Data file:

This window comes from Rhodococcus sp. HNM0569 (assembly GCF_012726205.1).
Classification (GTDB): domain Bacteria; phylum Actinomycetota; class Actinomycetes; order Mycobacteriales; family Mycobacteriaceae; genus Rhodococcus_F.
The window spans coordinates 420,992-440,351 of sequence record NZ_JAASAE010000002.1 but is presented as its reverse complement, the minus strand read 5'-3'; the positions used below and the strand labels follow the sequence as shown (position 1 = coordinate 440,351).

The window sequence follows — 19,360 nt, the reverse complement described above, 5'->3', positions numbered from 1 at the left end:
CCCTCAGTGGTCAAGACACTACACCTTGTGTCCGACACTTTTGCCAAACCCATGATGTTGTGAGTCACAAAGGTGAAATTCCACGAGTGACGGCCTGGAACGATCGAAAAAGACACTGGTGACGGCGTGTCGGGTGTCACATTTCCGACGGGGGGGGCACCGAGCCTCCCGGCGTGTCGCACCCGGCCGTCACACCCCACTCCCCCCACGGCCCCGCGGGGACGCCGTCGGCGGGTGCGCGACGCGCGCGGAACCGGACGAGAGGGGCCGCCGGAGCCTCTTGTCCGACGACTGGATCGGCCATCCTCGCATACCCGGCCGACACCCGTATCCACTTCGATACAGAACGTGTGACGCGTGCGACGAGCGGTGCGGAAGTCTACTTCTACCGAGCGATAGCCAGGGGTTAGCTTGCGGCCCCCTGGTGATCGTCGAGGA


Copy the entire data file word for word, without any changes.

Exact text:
This window comes from Rhodococcus sp. HNM0569 (assembly GCF_012726205.1).
Classification (GTDB): domain Bacteria; phylum Actinomycetota; class Actinomycetes; order Mycobacteriales; family Mycobacteriaceae; genus Rhodococcus_F.
The window spans coordinates 420,992-440,351 of sequence record NZ_JAASAE010000002.1 but is presented as its reverse complement, the minus strand read 5'-3'; the positions used below and the strand labels follow the sequence as shown (position 1 = coordinate 440,351).

The window sequence follows — 19,360 nt, the reverse complement described above, 5'->3', positions numbered from 1 at the left end:
CCCTCAGTGGTCAAGACACTACACCTTGTGTCCGACACTTTTGCCAAACCCATGATGTTGTGAGTCACAAAGGTGAAATTCCACGAGTGACGGCCTGGAACGATCGAAAAAGACACTGGTGACGGCGTGTCGGGTGTCACATTTCCGACGGGGGGGGCACCGAGCCTCCCGGCGTGTCGCACCCGGCCGTCACACCCCACTCCCCCCACGGCCCCGCGGGGACGCCGTCGGCGGGTGCGCGACGCGCGCGGAACCGGACGAGAGGGGCCGCCGGAGCCTCTTGTCCGACGACTGGATCGGCCATCCTCGCATACCCGGCCGACACCCGTATCCACTTCGATACAGAACGTGTGACGCGTGCGACGAGCGGTGCGGAAGTCTACTTCTACCGAGCGATAGCCAGGGGTTAGCTTGCGGCCCCCTGGTGATCGTCGAGGA